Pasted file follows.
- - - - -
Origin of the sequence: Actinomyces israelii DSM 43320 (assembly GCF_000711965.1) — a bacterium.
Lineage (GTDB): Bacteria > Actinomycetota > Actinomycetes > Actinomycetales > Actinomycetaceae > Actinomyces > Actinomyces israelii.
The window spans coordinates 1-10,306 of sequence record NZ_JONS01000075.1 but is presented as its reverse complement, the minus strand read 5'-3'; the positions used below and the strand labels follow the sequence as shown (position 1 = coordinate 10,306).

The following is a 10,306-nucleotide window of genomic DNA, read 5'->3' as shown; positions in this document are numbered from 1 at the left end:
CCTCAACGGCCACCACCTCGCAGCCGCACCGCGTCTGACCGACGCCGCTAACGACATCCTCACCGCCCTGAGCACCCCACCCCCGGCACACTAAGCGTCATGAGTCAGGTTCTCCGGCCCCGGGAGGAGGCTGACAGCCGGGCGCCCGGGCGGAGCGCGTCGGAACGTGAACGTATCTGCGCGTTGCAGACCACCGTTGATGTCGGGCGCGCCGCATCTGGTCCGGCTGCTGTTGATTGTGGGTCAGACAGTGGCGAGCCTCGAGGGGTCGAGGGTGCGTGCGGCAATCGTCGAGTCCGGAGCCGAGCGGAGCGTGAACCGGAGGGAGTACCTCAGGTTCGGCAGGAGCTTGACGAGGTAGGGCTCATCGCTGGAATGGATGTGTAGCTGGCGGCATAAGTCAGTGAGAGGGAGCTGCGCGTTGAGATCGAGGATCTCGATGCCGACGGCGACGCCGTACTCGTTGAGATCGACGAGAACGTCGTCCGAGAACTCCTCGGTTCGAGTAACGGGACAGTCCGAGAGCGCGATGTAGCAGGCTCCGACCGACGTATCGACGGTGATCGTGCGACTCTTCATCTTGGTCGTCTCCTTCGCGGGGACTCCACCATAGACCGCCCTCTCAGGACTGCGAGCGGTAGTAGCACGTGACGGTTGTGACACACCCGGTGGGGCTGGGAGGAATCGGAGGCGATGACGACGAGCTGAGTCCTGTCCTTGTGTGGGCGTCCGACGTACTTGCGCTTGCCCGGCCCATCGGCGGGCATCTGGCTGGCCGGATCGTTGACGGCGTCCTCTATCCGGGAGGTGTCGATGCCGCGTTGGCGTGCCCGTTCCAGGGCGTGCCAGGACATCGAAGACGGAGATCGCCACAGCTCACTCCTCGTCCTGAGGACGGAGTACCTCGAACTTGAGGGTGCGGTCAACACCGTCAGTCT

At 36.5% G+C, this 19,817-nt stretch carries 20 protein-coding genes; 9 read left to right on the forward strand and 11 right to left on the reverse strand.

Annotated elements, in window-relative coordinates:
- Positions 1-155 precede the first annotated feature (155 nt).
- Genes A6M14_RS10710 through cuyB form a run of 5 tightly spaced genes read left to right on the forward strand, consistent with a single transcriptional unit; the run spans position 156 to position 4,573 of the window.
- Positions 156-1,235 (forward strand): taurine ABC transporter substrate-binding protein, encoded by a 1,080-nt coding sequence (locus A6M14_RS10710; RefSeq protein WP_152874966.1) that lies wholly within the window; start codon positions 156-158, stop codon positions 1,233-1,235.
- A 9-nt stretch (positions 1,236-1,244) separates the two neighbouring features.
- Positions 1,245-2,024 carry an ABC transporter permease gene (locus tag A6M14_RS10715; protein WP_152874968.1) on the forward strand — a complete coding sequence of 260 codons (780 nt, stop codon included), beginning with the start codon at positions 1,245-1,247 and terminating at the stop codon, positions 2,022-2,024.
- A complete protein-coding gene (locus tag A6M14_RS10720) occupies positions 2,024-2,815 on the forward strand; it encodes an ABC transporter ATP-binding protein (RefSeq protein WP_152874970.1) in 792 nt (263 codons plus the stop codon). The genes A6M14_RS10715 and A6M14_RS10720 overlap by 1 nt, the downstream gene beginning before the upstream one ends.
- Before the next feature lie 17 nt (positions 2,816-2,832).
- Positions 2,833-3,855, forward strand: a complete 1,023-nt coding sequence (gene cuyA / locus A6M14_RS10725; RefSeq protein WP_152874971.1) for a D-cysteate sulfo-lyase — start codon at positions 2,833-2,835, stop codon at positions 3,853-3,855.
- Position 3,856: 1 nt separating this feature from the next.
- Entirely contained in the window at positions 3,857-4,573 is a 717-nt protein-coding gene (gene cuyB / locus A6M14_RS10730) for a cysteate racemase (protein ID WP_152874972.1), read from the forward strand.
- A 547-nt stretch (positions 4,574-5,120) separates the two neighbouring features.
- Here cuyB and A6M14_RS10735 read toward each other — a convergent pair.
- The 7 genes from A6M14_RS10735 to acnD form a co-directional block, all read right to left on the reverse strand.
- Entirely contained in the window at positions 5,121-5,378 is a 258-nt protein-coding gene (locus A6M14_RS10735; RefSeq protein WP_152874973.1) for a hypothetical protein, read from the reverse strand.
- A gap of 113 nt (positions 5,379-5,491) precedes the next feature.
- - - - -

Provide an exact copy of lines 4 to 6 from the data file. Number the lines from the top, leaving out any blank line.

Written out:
The following is a 10,306-nucleotide window of genomic DNA, read 5'->3' as shown; positions in this document are numbered from 1 at the left end:
CCTCAACGGCCACCACCTCGCAGCCGCACCGCGTCTGACCGACGCCGCTAACGACATCCTCACCGCCCTGAGCACCCCACCCCCGGCACACTAAGCGTCATGAGTCAGGTTCTCCGGCCCCGGGAGGAGGCTGACAGCCGGGCGCCCGGGCGGAGCGCGTCGGAACGTGAACGTATCTGCGCGTTGCAGACCACCGTTGATGTCGGGCGCGCCGCATCTGGTCCGGCTGCTGTTGATTGTGGGTCAGACAGTGGCGAGCCTCGAGGGGTCGAGGGTGCGTGCGGCAATCGTCGAGTCCGGAGCCGAGCGGAGCGTGAACCGGAGGGAGTACCTCAGGTTCGGCAGGAGCTTGACGAGGTAGGGCTCATCGCTGGAATGGATGTGTAGCTGGCGGCATAAGTCAGTGAGAGGGAGCTGCGCGTTGAGATCGAGGATCTCGATGCCGACGGCGACGCCGTACTCGTTGAGATCGACGAGAACGTCGTCCGAGAACTCCTCGGTTCGAGTAACGGGACAGTCCGAGAGCGCGATGTAGCAGGCTCCGACCGACGTATCGACGGTGATCGTGCGACTCTTCATCTTGGTCGTCTCCTTCGCGGGGACTCCACCATAGACCGCCCTCTCAGGACTGCGAGCGGTAGTAGCACGTGACGGTTGTGACACACCCGGTGGGGCTGGGAGGAATCGGAGGCGATGACGACGAGCTGAGTCCTGTCCTTGTGTGGGCGTCCGACGTACTTGCGCTTGCCCGGCCCATCGGCGGGCATCTGGCTGGCCGGATCGTTGACGGCGTCCTCTATCCGGGAGGTGTCGATGCCGCGTTGGCGTGCCCGTTCCAGGGCGTGCCAGGACATCGAAGACGGAGATCGCCACAGCTCACTCCTCGTCCTGAGGACGGAGTACCTCGAACTTGAGGGTGCGGTCAACACCGTCAGTCT

At 36.5% G+C, this 19,817-nt stretch carries 20 protein-coding genes; 9 read left to right on the forward strand and 11 right to left on the reverse strand.